This post was originally published on Nov. 02, 2010. We are republishing it today in light of the great interest in Reid Hoffman’s Oct. 15 blog post about how he convinced Greylock Partners to invest in LinkedIn.
Want to cozy up to angel extraordinaire-turned-VC Reid Hoffman? We suggest learning the board game “Settlers of Catan.” Or, better yet, ask him to teach you how to play. (See video below.) Hoffman — co-founder of LinkedIn and a partner at Greylock Partners — is a genuinely nice guy who has a hard time saying no to legitimate requests for help.
As Tom Stein notes in his excellent profile of Hoffman in this month’s Venture Capital Journal, German ad exec Cyriac Roeding sent a message to Hoffman six years ago not really expecting him to respond. Hoffman not only responded, but he also invited Roeding to breakfast the next time he was in Palo Alto, Calif.
Roeding took him up on the offer, and the pair met several times a year over the next few years. “I have no idea why Reid ever took that first meeting,” Roeding says. “He is so insanely busy, but he always manages to find the time.”
Ultimately, Roeding was inspired to launch his own Silicon Valley startup, Shopkick, which makes a mobile application that rewards shoppers for walking into stores. Hoffman led Greylock’s $15 million investment in Shopkick and took a board seat, his first since joining the venture firm.
If you’re thinking Roeding is an exception, think again. In interview after interview with Hoffman’s friends and colleagues,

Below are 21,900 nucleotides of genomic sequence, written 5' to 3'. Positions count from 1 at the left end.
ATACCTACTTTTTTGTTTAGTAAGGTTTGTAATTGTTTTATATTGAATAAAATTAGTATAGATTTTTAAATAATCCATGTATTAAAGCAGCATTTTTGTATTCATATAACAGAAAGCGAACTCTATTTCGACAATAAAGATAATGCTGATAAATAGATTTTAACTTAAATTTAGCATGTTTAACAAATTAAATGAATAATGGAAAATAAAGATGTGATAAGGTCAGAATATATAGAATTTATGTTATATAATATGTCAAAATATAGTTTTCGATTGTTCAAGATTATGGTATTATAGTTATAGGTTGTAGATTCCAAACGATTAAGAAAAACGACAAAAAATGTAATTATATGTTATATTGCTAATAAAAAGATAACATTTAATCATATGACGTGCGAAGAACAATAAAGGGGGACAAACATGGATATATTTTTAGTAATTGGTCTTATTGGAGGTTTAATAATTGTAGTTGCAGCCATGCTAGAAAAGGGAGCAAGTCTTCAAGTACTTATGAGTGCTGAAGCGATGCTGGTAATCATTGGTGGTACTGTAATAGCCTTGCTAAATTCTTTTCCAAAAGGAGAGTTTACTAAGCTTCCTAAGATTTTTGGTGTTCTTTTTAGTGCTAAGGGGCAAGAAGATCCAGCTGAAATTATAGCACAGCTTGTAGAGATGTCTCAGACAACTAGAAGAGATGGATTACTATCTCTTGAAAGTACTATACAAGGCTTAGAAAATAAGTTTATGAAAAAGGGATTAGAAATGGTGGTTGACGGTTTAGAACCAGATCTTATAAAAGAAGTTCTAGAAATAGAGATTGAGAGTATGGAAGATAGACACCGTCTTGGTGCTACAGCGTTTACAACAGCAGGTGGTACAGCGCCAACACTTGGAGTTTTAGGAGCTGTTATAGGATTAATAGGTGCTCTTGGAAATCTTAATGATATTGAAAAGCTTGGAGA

Stein found that Hoffman is altruistic to a fault, making himself available at all hours.
“I recently went to Reid’s house on a Sunday, and I had the 2 p.m. slot,” says friend and angel investor Jeff Clavier. “There was a team of entrepreneurs walking out the door when I got there. They left and Reid and I had a nice chat for an hour. And right when I was getting ready to leave, his next appointment was coming in. So, from 8 a.m. until 6 or 7 p.m., he was booked solid. And this is a Sunday we’re talking about!”
Hoffman will even make time to teach people how to play “Settlers of Catan,” a game he says “most approximates entrepreneurship.”
In the following video clip, Hoffman says: “I have now gotten — strangely, to me — this reputation of: ‘Oh, have Reid teach you Settlers. He teaches Settlers the best!’ It’s like, OK, that wasn’t really the identity I aspired to.”
Subscribers to Venture Capital Journal can read Stein’s profile of Hoffman and see a massive table of his investments by clicking here.
Here, Hoffman talks about “Settlers of Catan.”
Image credit: Photo of Reid Hoffman by Stephen Lam for Reuters Venture Capital Journal, 2010.